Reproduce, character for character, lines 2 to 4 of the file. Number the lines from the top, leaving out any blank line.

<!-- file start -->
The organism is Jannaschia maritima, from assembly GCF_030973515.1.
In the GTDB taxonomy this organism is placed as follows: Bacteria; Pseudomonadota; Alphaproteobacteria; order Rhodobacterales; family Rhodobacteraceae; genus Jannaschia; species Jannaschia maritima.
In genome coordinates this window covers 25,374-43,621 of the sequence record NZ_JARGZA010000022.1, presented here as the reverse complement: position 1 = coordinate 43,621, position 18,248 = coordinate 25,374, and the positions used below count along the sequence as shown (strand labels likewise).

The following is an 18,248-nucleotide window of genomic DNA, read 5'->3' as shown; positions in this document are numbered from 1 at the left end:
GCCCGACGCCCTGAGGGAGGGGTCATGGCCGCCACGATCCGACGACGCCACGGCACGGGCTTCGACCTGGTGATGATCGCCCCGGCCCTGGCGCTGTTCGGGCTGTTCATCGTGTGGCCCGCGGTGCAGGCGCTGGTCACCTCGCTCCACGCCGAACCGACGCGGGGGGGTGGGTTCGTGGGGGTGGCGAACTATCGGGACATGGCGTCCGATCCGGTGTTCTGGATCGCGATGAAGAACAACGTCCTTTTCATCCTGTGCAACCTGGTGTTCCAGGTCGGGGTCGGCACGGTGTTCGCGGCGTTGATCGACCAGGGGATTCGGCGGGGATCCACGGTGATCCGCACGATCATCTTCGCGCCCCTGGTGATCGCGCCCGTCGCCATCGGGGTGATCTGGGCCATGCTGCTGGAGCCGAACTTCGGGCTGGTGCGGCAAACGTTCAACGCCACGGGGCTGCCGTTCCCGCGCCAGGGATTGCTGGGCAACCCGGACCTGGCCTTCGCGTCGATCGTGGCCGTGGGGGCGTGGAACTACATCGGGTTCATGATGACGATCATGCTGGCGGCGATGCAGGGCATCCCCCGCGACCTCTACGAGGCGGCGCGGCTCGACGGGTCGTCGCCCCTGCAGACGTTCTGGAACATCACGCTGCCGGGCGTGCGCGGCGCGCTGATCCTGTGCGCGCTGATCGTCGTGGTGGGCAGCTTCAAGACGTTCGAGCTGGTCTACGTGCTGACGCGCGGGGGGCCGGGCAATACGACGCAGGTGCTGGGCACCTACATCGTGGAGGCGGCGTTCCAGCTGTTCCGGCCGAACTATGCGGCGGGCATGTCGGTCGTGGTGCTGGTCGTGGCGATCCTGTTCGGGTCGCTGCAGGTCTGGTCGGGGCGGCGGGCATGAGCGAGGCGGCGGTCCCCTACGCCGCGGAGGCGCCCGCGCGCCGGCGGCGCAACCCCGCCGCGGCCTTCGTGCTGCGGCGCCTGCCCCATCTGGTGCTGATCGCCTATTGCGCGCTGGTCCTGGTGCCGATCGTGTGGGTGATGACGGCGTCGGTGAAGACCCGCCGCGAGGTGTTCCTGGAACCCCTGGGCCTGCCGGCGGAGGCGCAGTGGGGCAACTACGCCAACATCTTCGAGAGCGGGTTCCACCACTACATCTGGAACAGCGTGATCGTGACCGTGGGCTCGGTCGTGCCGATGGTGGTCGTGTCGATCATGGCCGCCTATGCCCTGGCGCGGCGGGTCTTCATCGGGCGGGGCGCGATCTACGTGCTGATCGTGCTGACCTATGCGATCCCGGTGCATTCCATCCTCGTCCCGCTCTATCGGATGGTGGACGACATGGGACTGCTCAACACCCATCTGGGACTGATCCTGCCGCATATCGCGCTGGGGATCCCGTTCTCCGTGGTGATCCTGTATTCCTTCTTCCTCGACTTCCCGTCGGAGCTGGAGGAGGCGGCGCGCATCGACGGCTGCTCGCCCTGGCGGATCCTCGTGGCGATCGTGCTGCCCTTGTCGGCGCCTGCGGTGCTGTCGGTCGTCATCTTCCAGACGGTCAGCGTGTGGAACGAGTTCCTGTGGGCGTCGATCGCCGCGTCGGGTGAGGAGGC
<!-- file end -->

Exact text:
In the GTDB taxonomy this organism is placed as follows: Bacteria; Pseudomonadota; Alphaproteobacteria; order Rhodobacterales; family Rhodobacteraceae; genus Jannaschia; species Jannaschia maritima.
In genome coordinates this window covers 25,374-43,621 of the sequence record NZ_JARGZA010000022.1, presented here as the reverse complement: position 1 = coordinate 43,621, position 18,248 = coordinate 25,374, and the positions used below count along the sequence as shown (strand labels likewise).

The following is an 18,248-nucleotide window of genomic DNA, read 5'->3' as shown; positions in this document are numbered from 1 at the left end: